Health Insurance Portability and Accountability Act of 1996 (HIPAA)
- President Clinton signed into law the HIPAA on August 21, 1996.
- What does the Act do for long term care insurance?
The Act states that long term care insurance will be treated in the same manner as health and accident insurance is treated under the Federal Income Tax Code.
This means that Benefits paid by a policy will not be counted as taxable income to the policyholder; and Premiums paid for “tax qualified” policies can be counted as a non-reimbursed medical expense for those itemizing their deductions for federal income tax purposes.
- Does the Act apply to all long term care insurance policies?
NO. The Act’s provisions only apply to what the Act defines as “Qualified Long Term Care Insurance Contracts.”
A “Tax Qualified” policy is:
Any policy issued prior to January 1, 1997. These policies are grandfathered under the Act. For group policies, if the master policy was issued prior to 1997, then it is grandfathered. This means all certificates issued under the group policy, even after January 1, 1997, would be considered tax qualified certificates (as long as the master policy does not changed to add additional benefits; see last point in document).
Policies issued after January 1, 1997, must meet a set of standards described in the Act in order to be “Tax Qualified” policies. This has resulted in most, if not all, insurance companies revising and re-filing their policies for Indiana Department of Insurance approval.
- How are employers treated under the Act?
Premiums paid by an employer for a “Tax Qualified” policy will be deductible from the employer’s federal income tax. However, long term care insurance cannot be included as part of an employer’s cafeteria benefits plan or flexible spending arrangement.
- Can an individual take all of the premium as a tax deduction?
NO. The Act provides a schedule based on age to determine the amount of premium paid that can be applied as an unreimbursed medical expense for Federal tax purposes.
Individuals can use their actual premium amount up to the limitation in the schedule. The Premium Limitation amounts will be increased annually by an amount equal to the medical care cost component of the Consumer Price Index.
For self-employed, the deduction is the same as any other health insurance.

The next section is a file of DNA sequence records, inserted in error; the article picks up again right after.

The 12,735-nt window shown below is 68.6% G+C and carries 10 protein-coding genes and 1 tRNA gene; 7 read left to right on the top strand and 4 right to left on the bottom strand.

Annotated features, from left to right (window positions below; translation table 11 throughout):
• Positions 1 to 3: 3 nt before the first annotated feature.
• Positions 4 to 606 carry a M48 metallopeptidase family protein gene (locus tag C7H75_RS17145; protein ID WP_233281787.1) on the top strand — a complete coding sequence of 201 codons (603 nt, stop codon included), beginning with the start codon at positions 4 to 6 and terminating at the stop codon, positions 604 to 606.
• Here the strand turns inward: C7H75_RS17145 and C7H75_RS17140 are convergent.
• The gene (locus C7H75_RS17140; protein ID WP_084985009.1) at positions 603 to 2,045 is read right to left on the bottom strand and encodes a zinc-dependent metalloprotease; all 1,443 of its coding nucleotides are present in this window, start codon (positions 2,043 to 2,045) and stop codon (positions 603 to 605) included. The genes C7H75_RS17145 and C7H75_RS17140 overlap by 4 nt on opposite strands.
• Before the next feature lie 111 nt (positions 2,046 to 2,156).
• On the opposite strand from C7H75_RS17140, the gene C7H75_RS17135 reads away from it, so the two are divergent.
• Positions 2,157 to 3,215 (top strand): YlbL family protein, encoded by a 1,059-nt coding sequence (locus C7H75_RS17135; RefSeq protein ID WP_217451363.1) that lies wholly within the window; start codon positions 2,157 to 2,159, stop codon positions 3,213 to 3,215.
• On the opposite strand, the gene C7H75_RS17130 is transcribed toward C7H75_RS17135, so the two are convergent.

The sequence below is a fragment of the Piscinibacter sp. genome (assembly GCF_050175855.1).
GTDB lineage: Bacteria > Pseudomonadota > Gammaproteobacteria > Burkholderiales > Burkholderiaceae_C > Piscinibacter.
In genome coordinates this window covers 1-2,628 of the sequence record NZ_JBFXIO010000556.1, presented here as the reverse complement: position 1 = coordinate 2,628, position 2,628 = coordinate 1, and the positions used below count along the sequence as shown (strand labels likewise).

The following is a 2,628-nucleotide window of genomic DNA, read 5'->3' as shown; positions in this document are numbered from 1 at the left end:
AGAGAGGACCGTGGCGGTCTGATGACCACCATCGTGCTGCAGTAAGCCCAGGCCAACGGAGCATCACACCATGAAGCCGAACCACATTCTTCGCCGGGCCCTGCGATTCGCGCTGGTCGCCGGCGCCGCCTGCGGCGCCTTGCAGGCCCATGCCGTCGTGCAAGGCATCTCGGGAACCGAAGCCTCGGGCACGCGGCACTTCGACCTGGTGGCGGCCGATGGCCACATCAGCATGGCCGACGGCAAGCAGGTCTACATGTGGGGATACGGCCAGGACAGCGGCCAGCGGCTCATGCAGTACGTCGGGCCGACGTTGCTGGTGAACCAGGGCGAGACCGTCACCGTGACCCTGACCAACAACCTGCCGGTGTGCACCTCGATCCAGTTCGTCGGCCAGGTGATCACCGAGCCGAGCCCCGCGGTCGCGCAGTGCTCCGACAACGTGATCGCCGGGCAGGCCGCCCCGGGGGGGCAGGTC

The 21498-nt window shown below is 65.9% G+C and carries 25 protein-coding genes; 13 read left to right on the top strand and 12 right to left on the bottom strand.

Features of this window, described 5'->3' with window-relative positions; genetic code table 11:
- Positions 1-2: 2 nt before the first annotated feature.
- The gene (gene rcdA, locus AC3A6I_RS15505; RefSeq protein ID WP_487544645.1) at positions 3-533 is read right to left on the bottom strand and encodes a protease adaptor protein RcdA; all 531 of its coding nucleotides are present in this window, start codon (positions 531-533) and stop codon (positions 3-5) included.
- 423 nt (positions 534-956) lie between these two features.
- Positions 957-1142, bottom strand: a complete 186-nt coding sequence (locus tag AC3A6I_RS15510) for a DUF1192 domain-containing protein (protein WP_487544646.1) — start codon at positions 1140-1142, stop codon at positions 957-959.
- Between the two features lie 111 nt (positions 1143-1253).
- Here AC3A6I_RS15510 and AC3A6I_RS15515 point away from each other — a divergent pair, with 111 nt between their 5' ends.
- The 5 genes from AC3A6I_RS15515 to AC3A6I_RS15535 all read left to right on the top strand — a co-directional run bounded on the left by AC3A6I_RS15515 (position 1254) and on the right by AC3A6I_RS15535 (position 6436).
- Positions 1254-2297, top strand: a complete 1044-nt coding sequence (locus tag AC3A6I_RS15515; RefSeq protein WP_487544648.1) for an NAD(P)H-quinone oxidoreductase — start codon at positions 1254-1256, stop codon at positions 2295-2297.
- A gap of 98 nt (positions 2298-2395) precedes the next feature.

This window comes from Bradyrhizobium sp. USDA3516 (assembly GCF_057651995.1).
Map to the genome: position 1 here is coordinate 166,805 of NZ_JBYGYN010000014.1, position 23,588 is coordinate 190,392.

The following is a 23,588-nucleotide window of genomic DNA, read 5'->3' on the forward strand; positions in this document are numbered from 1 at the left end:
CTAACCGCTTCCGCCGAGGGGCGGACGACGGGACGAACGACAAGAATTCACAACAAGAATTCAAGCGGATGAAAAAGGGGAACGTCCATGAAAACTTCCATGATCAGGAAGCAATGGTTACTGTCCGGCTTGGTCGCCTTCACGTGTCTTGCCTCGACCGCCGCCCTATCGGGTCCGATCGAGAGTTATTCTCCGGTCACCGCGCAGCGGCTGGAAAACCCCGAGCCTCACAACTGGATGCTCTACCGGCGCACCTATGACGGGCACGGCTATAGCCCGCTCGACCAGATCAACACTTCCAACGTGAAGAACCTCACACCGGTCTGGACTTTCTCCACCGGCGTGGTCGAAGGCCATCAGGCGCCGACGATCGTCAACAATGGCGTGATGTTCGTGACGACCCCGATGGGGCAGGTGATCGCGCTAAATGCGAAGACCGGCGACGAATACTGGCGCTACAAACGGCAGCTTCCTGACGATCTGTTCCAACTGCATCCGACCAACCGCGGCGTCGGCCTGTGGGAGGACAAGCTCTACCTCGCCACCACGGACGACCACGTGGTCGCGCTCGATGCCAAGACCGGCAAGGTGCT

- What does the tax deduction really mean?
The deduction under the Act is not a straight tax deduction. In order to benefit from the tax deduction, an individual must:
Itemize their deductions and have an amount of non-reimbursed medical expenses that exceeds 7.5% of their Adjusted Gross Income. The amount a person can use for a deduction is the amount exceeding the 7.5% figure.
- When can someone start taking the deduction?
The deduction is effective starting with premiums paid in calendar year 1997.
- How are out-of-pocket long term care expenses treated under the Act?
Payments made for “Qualified” long term care services, as defined in the Act, can be counted as an unreimbursed medical expense for federal income tax purposes. Therefore, co-payments and deductibles paid by an individual out of their own resources can be counted towards the 7.5% figure noted above.
- What are the major differences between tax qualified policies and non-tax qualified policies?
The major differences found in tax qualified policies consist of changes to the benefit triggers, the addition of an offer of a nonforfeiture benefit, and the prohibition of these policies paying benefits at the same time as Medicare is paying benefits. This latter point includes the prohibition of policies paying benefits to cover Medicare co-payments.
In addition, services received must be “qualified long term care services” required by a “chronically ill individual” and are provided according to a plan of care prescribed by a licensed health care practitioner.
- What are “qualified long term care services?”
The Act defines these services are necessary diagnostic, preventive, therapeutic, curing, treating, mitigating, rehabilitative services and maintenance or personal care services.
- What are the benefit triggers in tax qualified policies?
Under the Act, benefit triggers are used as a means of defining when the policyholder is considered a “chronically ill individual.” Note: Medical necessity is no longer an allowable benefit trigger. Benefit triggers are:
Activities of daily living (ADL) trigger – The individual is unable to perform (without “substantial assistance” from another individual) at least 2 activities of daily living for a period of at least 90 days due to a loss of functional capacity. Activities of daily living are: bathing, continence, dressing eating, toileting, transferring. At least 5 ADLs must be used in tax-qualified policies. Tax Qualified Indiana Partnership policies must use a 2 of 6 ADL trigger.
Cognitive Impairment – The individual requires “substantial supervision” to protect such individual from threats to health and safety due to “severe” cognitive impairment.